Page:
Roads through DeBeque-area ranch closed again over concerns about Garfield County work | PostIndependent.com
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Roads through DeBeque-area ranch closed again over concerns about Garfield County work

Dennis Webb
The Daily Sentinel

A locked gate is again barring public access to two roads through the High Lonesome Ranch west of De Beque at least for the short term, so a federal appeals court can consider allegations that Garfield County has done inappropriate road work and caused damage to ranch property.

The 10th Circuit Court of Appeals on Aug. 20 granted the ranch’s request for an emergency order letting it close the roads. The ranch also has renewed its request for a longer-term stay suspending a ruling by U.S. District Court Judge R. Brooke Jackson last December pending its appeal of that ruling. Jackson found that North and Middle Dry Fork roads are public based on historic public use, and ordered the ranch to open a gate on North Dry Fork, also known as Garfield County Road 200, which was barring access to the stretches of road in question.

In February, the appeals court turned down the ranch’s request to let it keep the locked gate in place pending the appeal.



The appeals court granted the new emergency order while it hears more from the county and ranch about the road work concerns. The county is due to file a brief on the issue today and the ranch has until Tuesday to respond.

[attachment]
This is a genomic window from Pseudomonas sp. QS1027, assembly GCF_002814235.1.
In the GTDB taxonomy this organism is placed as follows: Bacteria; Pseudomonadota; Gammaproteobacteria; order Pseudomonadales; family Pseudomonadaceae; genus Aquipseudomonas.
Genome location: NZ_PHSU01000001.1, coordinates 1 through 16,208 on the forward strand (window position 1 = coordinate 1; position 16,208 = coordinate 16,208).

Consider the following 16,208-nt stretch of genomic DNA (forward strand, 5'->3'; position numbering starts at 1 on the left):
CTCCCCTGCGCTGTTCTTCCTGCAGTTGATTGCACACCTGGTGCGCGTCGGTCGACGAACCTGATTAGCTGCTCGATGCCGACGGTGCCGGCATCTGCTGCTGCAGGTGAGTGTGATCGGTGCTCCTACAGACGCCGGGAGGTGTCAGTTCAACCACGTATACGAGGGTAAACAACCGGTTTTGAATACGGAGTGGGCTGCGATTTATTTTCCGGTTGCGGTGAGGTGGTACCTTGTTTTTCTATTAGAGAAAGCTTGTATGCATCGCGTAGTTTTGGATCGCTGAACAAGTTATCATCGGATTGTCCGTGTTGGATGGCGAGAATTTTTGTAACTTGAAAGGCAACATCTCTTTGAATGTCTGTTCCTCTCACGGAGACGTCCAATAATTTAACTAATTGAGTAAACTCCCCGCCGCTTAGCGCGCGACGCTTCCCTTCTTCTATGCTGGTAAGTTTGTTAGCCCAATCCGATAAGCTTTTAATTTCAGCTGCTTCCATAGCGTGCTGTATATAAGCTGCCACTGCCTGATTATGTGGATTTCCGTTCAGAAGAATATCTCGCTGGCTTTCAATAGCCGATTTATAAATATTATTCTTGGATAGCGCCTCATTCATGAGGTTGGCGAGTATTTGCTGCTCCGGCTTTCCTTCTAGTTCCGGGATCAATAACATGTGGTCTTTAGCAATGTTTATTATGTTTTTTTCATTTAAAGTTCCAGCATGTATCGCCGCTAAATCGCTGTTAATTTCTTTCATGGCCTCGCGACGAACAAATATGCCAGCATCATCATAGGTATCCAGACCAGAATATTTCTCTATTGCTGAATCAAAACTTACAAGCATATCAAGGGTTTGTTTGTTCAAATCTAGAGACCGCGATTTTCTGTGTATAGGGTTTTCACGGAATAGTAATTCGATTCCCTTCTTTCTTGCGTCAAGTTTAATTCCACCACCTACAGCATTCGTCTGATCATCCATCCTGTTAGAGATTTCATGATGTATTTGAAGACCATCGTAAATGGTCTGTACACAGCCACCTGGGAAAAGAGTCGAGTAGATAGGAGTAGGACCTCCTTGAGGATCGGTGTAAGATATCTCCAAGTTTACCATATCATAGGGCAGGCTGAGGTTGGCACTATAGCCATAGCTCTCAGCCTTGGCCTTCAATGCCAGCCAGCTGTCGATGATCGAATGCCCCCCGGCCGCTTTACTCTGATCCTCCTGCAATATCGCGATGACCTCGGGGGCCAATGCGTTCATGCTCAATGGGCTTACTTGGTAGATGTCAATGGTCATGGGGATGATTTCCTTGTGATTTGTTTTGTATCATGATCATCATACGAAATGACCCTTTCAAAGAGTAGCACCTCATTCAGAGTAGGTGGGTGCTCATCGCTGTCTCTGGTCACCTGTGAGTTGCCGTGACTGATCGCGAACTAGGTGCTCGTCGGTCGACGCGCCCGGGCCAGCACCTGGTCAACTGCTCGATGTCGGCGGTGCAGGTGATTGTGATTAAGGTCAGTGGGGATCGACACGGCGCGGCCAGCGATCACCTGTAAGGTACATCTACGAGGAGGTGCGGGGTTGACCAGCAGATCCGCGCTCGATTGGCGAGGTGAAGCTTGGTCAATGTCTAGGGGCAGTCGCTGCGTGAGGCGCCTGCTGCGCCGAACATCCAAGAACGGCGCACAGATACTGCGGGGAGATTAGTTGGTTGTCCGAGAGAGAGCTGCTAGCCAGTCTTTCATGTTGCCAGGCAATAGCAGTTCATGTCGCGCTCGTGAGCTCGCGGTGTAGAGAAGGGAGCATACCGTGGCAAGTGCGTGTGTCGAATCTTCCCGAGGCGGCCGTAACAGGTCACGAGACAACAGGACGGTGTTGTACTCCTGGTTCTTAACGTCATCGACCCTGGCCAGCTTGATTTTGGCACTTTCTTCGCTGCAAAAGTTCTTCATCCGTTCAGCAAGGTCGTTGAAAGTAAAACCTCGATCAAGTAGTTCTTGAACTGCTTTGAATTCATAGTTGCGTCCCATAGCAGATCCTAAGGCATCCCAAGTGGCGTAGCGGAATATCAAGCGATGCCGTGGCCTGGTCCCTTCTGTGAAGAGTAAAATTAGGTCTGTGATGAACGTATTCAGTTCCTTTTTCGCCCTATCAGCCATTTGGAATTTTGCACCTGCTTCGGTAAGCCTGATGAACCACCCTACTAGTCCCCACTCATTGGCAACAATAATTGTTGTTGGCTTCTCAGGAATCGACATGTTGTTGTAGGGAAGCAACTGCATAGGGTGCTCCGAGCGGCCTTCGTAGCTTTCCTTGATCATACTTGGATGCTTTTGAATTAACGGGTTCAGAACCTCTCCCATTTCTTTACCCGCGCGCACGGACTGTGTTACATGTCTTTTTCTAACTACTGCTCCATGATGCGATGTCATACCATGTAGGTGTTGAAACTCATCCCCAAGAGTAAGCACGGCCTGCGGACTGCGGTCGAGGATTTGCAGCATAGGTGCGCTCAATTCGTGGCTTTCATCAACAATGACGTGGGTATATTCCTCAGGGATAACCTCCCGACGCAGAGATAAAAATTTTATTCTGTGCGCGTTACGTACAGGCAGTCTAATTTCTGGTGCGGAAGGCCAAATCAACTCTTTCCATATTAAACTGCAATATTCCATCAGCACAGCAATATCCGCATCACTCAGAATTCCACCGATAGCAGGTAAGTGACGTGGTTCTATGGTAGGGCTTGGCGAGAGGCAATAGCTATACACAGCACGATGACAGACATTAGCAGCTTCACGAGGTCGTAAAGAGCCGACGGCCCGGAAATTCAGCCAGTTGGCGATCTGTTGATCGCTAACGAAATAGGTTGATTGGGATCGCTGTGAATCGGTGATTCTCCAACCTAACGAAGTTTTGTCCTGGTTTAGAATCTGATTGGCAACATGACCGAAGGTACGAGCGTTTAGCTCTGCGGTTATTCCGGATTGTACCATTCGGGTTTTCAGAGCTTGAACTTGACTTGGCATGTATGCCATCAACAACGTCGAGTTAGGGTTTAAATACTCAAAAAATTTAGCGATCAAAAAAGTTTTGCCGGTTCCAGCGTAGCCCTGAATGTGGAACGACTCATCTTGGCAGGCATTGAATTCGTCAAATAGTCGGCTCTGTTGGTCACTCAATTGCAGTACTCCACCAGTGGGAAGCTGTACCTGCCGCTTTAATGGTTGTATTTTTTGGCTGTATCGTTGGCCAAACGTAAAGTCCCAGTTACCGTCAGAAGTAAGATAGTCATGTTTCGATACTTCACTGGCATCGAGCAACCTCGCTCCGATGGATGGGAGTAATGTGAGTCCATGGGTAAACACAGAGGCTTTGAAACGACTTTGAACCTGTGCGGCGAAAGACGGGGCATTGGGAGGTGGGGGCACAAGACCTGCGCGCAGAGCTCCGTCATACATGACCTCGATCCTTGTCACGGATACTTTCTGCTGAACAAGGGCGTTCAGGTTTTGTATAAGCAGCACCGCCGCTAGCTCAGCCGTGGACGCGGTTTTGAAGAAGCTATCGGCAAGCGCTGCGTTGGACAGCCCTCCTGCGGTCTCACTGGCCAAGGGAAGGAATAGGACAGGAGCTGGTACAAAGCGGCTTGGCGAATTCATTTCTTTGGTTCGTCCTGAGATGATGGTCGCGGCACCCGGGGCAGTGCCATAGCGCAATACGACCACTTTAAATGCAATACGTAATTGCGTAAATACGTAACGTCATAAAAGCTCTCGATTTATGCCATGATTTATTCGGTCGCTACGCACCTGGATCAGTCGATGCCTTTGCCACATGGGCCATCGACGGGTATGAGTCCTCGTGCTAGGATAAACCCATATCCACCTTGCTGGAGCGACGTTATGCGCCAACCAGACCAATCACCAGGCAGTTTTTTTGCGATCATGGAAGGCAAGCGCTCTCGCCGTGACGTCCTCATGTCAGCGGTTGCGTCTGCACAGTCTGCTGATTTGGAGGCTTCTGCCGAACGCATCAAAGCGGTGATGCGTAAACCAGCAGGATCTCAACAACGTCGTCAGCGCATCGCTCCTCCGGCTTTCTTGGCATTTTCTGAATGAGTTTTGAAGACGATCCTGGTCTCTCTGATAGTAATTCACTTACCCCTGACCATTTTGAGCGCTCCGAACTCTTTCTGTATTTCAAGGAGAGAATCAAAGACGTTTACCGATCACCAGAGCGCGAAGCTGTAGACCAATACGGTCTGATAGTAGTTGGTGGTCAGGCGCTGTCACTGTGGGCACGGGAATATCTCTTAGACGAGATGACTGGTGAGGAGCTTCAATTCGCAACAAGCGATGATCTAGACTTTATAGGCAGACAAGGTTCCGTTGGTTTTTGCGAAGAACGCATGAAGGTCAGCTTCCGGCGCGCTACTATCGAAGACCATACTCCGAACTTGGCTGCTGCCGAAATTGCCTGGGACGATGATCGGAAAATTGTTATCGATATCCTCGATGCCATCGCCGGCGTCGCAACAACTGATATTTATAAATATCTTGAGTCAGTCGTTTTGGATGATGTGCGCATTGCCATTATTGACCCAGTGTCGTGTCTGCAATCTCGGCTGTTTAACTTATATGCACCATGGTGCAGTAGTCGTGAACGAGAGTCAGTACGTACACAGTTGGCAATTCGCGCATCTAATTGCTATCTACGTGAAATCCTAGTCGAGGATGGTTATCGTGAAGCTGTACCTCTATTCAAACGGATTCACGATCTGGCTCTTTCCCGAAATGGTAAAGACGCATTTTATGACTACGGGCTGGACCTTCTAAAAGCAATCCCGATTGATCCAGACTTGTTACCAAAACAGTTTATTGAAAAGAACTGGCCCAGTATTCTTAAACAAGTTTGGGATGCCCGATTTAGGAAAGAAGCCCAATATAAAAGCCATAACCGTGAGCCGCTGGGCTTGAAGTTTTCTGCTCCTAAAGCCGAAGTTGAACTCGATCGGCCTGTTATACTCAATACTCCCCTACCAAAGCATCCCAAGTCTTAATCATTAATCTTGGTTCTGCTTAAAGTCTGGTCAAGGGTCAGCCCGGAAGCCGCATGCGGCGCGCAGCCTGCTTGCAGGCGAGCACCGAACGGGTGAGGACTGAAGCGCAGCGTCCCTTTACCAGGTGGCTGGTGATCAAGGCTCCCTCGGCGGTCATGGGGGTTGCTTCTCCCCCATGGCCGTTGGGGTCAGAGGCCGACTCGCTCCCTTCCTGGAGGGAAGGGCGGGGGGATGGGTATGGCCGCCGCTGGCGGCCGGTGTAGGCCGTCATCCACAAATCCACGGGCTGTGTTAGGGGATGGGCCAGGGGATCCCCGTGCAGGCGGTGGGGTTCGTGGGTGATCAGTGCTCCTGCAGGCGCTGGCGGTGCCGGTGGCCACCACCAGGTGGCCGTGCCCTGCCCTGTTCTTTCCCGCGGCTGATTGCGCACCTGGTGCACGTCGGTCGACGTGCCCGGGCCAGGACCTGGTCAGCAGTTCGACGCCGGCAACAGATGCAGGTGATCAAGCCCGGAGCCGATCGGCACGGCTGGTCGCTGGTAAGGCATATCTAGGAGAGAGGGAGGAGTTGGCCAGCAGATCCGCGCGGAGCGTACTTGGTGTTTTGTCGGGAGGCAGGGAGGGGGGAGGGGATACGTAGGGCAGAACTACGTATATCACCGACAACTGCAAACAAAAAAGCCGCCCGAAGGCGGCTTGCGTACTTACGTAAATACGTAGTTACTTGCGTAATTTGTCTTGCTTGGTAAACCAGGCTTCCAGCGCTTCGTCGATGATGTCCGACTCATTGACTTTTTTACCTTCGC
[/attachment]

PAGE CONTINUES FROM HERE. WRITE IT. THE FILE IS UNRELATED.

According to a recent court motion by the ranch, its concerns arise from work the county did on the disputed roads between July 26 and Aug. 13. The ranch says the Dry Fork valley experienced heavy rains during several storms between July 14 and 31, and large debris flows occurred in the upper Dry Fork and the nearby Kimball Creek valley. The area had been left vulnerable to flooding due to burn scars from last year’s Pine Gulch Fire.

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The ranch says the county sent heavy machinery onto the roads and private property, grading the roads and permanently altering their locations, in some places more than doubling their prior width. It contends that work destroyed evidence of the roads’ location and width, matters that remain a matter of dispute in the appeal.

Read more via The Daily Sentinel.


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